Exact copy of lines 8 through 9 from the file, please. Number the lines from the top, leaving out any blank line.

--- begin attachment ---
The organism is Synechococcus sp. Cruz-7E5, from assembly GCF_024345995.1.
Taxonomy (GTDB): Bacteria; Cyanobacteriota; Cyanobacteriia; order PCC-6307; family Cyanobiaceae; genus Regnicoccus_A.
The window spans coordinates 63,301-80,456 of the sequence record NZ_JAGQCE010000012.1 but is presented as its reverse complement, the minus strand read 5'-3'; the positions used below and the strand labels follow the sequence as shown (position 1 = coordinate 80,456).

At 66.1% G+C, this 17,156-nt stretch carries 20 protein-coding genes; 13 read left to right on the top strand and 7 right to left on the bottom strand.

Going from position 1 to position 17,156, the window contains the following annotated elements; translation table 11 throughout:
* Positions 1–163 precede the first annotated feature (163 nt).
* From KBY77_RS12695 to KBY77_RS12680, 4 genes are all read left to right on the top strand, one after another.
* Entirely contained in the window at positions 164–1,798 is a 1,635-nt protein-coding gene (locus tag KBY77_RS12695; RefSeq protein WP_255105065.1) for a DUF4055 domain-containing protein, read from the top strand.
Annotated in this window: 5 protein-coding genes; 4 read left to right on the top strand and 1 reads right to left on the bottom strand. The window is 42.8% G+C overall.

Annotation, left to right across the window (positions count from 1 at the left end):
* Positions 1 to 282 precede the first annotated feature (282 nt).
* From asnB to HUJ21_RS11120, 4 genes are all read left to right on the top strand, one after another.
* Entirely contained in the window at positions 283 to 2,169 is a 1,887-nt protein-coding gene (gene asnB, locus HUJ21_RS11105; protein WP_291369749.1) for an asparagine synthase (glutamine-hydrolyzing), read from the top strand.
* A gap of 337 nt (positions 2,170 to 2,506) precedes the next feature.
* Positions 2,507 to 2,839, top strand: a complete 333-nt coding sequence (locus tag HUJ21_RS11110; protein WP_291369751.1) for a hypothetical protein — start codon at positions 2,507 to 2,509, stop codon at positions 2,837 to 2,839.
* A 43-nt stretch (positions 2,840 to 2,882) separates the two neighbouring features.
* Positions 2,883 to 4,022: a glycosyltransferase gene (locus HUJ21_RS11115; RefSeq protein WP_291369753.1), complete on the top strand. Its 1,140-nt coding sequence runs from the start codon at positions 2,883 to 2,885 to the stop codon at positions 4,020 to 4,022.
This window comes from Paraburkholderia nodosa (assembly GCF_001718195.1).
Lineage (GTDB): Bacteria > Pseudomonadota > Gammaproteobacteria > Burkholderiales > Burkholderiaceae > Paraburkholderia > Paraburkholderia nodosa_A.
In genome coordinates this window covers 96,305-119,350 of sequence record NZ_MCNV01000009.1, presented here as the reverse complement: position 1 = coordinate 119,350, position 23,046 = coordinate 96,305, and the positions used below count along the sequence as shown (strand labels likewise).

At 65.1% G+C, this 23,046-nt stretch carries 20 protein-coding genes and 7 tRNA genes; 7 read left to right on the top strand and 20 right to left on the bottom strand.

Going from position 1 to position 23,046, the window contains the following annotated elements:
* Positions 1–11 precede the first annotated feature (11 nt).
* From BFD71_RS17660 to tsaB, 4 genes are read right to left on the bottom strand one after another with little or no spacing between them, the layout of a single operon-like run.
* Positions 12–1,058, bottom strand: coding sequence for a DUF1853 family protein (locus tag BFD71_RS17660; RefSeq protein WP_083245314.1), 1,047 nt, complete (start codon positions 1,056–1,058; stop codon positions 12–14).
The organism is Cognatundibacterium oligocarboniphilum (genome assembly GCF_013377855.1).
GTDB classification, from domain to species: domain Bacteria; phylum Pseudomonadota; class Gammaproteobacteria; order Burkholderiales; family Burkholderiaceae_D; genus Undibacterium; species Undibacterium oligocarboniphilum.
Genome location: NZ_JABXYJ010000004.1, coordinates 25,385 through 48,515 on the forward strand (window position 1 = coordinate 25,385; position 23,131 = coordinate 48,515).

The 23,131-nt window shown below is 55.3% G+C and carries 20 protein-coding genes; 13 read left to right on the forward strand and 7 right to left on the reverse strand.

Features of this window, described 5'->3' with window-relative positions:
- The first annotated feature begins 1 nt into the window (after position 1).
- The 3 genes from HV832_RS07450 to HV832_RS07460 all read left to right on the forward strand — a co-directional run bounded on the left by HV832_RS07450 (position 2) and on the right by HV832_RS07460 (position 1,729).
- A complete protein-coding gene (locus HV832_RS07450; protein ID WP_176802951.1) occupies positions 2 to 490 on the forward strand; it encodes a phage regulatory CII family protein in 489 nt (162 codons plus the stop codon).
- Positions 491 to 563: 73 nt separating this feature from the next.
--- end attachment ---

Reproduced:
* Entirely contained in the window at positions 164–1,798 is a 1,635-nt protein-coding gene (locus tag KBY77_RS12695; RefSeq protein WP_255105065.1) for a DUF4055 domain-containing protein, read from the top strand.
Annotated in this window: 5 protein-coding genes; 4 read left to right on the top strand and 1 reads right to left on the bottom strand. The window is 42.8% G+C overall.